It’s easy to imagine Agnes Varda going up a castle tower with her camera. She does that and then points her camera to a parking lot with its share of 1950s era cars. Viewers can find shots like that in Ô saisons, ô châteaux. It’s a short film Varda did for the French tourism board and one of two shorts that OVID is adding as part of its catalogue of short docs. It seems like an easy money job, and this does have an air of a minor work, but she does a few interesting things here. There’s a palimpsest of the Medieval and the modern here, where the big stones comprising castles meet modern roads. She showcases the Angevin and French castles in the Loire Valley, most of them standing centuries later, thanks to generations of caretakers.
Ô saisons, ô châteaux is, for the most part, a testament to French grandeur from the Medieval to the Renaissance. However, Varda leaves enough ambiguity so that this doesn’t come off as straight up propaganda. She takes a long enough shot of what either looks like a map of the world or a wall that’s chipping away, or maybe I’m reading too much into her happy accidents. What’s more intentional is the narration. The audience can still hear her thoughts even though Daniele Delorme is doing the actual narration. They tell stories of princes experiencing freedom after years of exile and imprisonment, or of women marrying men they don’t love. These walls were a playground to centuries of suffering but both Delorme. And Varda present this information with, strangely, enough, happy tones.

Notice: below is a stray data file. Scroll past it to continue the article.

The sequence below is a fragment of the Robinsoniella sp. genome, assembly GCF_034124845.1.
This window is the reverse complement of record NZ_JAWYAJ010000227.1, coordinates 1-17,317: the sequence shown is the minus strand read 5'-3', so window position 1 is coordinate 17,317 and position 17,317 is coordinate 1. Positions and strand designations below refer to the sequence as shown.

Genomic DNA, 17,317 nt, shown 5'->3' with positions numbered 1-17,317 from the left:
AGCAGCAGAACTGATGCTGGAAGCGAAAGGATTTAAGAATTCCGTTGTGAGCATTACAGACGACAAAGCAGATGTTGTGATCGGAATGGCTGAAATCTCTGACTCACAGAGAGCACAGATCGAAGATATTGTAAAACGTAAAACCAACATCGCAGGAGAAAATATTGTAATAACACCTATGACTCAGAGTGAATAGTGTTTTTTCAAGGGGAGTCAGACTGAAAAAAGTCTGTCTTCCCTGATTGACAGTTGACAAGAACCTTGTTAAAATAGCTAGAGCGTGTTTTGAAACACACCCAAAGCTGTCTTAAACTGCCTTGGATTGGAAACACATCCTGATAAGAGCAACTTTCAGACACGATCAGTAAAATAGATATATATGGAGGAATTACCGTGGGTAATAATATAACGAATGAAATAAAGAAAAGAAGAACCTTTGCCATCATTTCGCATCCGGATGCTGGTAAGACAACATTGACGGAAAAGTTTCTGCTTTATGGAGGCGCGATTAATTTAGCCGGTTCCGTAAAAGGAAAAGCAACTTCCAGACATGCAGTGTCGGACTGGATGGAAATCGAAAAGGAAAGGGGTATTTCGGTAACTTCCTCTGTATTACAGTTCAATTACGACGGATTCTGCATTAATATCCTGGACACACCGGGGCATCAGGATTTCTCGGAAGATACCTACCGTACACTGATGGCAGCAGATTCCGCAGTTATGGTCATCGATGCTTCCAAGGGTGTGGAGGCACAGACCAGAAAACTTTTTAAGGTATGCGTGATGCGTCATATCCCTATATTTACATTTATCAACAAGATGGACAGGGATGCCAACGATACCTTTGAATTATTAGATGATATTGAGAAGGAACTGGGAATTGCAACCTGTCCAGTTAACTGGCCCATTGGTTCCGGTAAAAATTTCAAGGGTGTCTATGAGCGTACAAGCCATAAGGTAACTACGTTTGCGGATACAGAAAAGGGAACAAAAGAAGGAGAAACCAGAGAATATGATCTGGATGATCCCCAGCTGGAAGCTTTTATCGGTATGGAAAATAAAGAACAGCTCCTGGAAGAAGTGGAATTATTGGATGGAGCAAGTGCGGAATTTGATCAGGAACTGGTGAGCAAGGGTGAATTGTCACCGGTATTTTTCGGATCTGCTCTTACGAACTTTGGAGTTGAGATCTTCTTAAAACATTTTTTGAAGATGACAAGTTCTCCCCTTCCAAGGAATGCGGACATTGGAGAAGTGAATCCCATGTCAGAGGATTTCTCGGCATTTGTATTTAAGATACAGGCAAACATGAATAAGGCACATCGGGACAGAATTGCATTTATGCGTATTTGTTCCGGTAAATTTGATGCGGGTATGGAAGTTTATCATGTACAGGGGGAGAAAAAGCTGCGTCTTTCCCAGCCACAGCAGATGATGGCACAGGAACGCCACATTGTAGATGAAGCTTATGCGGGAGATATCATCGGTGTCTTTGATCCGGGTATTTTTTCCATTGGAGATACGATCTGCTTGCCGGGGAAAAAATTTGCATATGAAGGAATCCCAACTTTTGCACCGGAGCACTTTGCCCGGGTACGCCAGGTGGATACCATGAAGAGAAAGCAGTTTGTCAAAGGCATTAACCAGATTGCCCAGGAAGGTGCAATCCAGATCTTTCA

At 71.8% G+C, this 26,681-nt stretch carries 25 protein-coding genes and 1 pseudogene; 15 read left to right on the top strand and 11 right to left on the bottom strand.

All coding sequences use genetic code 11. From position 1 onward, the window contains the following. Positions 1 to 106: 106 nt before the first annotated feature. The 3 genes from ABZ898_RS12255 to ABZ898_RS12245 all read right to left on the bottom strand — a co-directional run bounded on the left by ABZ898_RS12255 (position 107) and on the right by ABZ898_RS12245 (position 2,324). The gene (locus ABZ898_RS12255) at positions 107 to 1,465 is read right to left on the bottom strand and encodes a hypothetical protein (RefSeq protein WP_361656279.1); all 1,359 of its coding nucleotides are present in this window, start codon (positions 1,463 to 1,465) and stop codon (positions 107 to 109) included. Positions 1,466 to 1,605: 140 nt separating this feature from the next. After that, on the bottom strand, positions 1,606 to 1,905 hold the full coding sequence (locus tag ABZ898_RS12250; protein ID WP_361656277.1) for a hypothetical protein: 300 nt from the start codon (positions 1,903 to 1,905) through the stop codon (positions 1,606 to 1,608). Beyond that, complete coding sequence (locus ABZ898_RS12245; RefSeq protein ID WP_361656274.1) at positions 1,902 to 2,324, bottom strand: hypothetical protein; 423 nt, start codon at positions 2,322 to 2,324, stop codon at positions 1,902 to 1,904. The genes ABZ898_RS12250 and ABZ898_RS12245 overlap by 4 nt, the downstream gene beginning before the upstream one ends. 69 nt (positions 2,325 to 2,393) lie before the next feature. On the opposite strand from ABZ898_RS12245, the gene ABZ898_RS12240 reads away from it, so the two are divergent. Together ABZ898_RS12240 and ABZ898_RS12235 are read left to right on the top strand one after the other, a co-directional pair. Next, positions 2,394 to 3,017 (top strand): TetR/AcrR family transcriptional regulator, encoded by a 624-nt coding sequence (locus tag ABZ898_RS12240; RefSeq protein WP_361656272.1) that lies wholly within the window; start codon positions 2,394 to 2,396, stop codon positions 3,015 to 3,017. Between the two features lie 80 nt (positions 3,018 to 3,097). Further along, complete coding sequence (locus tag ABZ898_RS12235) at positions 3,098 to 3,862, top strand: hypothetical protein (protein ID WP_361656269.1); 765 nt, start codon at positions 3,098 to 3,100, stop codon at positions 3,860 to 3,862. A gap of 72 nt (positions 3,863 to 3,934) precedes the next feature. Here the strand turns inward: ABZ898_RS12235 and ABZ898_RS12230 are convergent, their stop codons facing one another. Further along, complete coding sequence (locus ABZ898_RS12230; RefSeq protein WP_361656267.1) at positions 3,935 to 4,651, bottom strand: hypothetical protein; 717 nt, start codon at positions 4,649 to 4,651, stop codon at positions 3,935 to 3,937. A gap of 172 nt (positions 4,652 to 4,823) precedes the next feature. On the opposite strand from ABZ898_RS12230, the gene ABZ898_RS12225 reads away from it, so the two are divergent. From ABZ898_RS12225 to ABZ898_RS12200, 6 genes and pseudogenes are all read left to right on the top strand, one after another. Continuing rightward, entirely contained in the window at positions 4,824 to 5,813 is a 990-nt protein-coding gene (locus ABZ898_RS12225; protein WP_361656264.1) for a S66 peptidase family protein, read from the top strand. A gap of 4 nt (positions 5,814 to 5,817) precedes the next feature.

Aside from the narration, Varda also makes Ô saisons, ô châteaux a visual treat. The greying castle walls never seem dour, and they come to live with the pops of colour that she expresses through nature and, strangely enough yet somehow also fitting, fashion. There are through lines among this work and those that come after it. A scene where women wear pastel couture while posing around castle towers is reminiscent of the Chanel Egoiste ad. The way she treats time here reminds me of Sokurov’s work. Sure, the audience can occasionally find elements that we normally hear or see in other Nouvelle Vague shorts. The jazzy score is an example, but I’ll let that pass because I can’t dock real marks off a Varda. If only more people saw history that way she did.
Watch Ô saisons, ô châteaux on OVID.